ISL8270M/71M Digital Power Module

Added on 3月 28, 2014

The ISL8270M and ISL8271M digital DC/DC modules use proprietary ChargeMode™ technology for single cycle transient response performance and compensation-free stability.

Video Transcript

Hello, my name is Chance Dunlap and I'm here today at APEC 2014 in Dallas-Fort Worth, showcasing our new fourth-generation digital power products, the ISL8270M and ISL8271M. Now these devices shown are a 25A and a 33A digital power device in the encapsulated module formats. This allows you to place them on the board and just use an input cap and an output cap and that completes your entire power supply design.

The advantage of these products is you have complete digital control. Through the use of a PMBus interface, you can do complex sequencing, flow control and product setup.

So on the left here, we have the ISL8270M, which is a 25A digital power module. So within this device is incorporated the fourth-generation controller, the inductor, the drivers and the MOSFETs and all of the small signal passives. So all you require is the input cap and the output cap and the IC and that completes your entire power supply.

In the middle here is the ZL8800. This is the fourth-generation digital controller that powers these modules. This is set up as a demo board with two separate outputs. Each one is capable of up to 30A.

And on the far right is the ISL8271M. This device is a 33A module, similar to the ISL8270M, pin-compatible, just a higher current rating. You'll notice all the boards are connected and we just pushed them together and they're connected to the Intersil dongle that converts a USB to PMBus signal. That allows us to control all the devices through the PowerNavigator GUI.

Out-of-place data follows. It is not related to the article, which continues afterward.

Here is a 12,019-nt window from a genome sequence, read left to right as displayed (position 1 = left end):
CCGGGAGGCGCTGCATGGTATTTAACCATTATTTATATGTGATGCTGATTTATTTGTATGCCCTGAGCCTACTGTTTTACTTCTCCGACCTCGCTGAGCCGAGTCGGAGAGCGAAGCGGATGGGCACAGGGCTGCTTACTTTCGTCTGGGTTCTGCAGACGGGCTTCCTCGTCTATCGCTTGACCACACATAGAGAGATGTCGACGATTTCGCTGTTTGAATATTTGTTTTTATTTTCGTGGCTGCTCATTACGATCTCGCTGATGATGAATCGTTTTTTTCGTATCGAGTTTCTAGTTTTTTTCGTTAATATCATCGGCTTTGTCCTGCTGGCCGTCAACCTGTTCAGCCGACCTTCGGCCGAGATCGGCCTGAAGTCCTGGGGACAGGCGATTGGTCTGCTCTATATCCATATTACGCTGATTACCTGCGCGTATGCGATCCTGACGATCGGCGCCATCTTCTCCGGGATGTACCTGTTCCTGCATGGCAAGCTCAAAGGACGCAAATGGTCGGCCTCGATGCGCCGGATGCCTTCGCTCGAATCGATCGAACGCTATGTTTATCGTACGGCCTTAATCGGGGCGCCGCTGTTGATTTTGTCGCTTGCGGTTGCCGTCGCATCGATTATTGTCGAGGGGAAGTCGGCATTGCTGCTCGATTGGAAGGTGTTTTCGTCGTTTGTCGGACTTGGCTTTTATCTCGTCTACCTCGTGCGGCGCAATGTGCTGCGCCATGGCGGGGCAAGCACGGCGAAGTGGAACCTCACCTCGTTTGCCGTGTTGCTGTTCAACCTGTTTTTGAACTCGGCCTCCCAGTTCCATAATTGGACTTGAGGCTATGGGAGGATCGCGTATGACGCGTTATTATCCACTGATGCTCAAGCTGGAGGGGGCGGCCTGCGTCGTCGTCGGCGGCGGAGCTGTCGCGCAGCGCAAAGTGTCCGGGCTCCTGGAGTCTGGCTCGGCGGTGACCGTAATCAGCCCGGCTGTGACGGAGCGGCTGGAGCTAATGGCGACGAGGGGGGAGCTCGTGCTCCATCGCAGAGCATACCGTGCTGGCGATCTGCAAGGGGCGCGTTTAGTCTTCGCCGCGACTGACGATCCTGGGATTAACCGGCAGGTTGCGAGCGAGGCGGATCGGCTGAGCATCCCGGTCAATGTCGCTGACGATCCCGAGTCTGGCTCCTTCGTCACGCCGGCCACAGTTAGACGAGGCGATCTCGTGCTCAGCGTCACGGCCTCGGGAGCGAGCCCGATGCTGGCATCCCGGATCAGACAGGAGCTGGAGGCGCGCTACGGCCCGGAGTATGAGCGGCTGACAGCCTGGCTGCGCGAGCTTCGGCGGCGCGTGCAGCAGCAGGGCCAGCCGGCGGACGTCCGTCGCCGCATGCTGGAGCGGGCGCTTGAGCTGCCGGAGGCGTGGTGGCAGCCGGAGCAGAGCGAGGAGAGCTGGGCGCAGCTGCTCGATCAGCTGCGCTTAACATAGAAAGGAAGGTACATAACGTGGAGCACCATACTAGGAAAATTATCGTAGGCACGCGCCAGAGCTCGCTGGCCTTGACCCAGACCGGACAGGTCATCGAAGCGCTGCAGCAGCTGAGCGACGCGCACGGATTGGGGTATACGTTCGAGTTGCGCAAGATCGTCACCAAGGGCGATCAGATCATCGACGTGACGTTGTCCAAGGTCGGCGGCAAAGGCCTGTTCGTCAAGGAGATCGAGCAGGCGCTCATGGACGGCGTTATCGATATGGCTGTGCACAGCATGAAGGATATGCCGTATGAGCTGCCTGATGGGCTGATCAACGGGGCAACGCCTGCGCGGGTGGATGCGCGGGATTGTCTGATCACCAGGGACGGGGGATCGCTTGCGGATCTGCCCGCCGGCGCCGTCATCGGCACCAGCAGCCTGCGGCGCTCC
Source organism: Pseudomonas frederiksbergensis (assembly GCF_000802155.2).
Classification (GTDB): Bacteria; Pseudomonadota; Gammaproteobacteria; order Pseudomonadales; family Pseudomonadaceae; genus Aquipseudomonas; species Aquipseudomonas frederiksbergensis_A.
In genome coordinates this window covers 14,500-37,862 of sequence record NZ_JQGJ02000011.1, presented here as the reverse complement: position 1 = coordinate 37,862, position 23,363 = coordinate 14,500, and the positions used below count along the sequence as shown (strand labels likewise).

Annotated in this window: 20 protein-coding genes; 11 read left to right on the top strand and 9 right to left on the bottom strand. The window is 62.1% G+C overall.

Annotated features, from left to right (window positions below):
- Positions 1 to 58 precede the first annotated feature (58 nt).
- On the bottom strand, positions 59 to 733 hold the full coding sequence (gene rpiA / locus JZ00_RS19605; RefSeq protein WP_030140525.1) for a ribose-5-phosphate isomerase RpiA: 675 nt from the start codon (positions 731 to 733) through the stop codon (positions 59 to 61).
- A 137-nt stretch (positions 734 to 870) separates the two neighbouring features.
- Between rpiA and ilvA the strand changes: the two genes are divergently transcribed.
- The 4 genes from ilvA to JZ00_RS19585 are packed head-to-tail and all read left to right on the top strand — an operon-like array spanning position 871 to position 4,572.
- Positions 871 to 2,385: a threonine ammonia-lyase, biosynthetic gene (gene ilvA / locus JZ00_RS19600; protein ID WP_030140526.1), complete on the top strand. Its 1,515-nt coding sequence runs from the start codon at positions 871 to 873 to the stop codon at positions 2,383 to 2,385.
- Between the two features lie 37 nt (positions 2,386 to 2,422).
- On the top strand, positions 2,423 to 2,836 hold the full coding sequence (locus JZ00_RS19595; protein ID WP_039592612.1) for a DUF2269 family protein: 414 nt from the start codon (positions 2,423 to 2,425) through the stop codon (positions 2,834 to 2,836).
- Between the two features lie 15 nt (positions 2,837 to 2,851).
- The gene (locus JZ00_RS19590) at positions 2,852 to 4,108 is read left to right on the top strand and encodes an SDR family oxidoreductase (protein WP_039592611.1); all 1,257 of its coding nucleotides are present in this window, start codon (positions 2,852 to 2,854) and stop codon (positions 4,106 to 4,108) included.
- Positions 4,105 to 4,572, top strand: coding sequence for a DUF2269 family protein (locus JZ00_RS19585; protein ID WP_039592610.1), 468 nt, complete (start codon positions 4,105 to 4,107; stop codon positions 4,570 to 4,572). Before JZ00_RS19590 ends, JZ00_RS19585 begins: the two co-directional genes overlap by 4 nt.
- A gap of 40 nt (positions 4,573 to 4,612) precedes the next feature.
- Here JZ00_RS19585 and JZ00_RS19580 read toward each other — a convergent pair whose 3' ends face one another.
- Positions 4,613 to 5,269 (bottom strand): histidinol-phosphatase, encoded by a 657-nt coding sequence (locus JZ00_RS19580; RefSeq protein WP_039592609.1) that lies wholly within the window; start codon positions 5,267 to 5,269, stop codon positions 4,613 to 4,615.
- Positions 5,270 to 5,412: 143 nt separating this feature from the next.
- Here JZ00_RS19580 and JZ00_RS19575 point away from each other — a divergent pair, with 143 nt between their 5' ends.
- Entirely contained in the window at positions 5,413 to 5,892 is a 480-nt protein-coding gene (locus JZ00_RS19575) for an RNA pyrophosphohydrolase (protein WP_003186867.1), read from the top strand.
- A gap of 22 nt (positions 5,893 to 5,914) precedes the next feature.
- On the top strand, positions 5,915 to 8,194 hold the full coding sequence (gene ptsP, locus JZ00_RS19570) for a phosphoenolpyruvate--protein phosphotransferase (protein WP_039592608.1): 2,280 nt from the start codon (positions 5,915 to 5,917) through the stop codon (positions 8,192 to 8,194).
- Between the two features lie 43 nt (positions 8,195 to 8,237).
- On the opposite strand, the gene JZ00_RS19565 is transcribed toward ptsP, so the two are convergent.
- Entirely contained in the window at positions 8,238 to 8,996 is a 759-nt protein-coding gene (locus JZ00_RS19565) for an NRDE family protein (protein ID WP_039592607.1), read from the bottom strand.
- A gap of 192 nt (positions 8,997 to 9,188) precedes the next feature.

So let's take a look at the PowerNavigator software. So what we have running here is a new PowerNavigator GUI that's available on our website. You can download it for free and right away you can go in and configure any power architecture you want. Through a simple drag-and-drop process, you can configure your power map. So we have a 12V supply coming in and we have four separate outputs configured. Things such as sequencing then become graphical and you can just point and click, you can drag and change any of your timing patterns around as needed by the system. And because this is all stored on-board in memory, you can make changes at any point in development without the need for a soldering iron or a PCB change.

Once the device is set up, we have the products running and as you can see, you can monitor every aspect of the power supply through the GUI. So those 4 outputs, we have running 1.2V, 1V, 2.4V, and 3.3V output voltages. All the information that you'd ever want on your power supply is graphically displayed, showing output current, input voltage, temperature, switching frequencies and even duty cycle. And then of course you can go into each screen and automatically configure and set up any other changes you would require.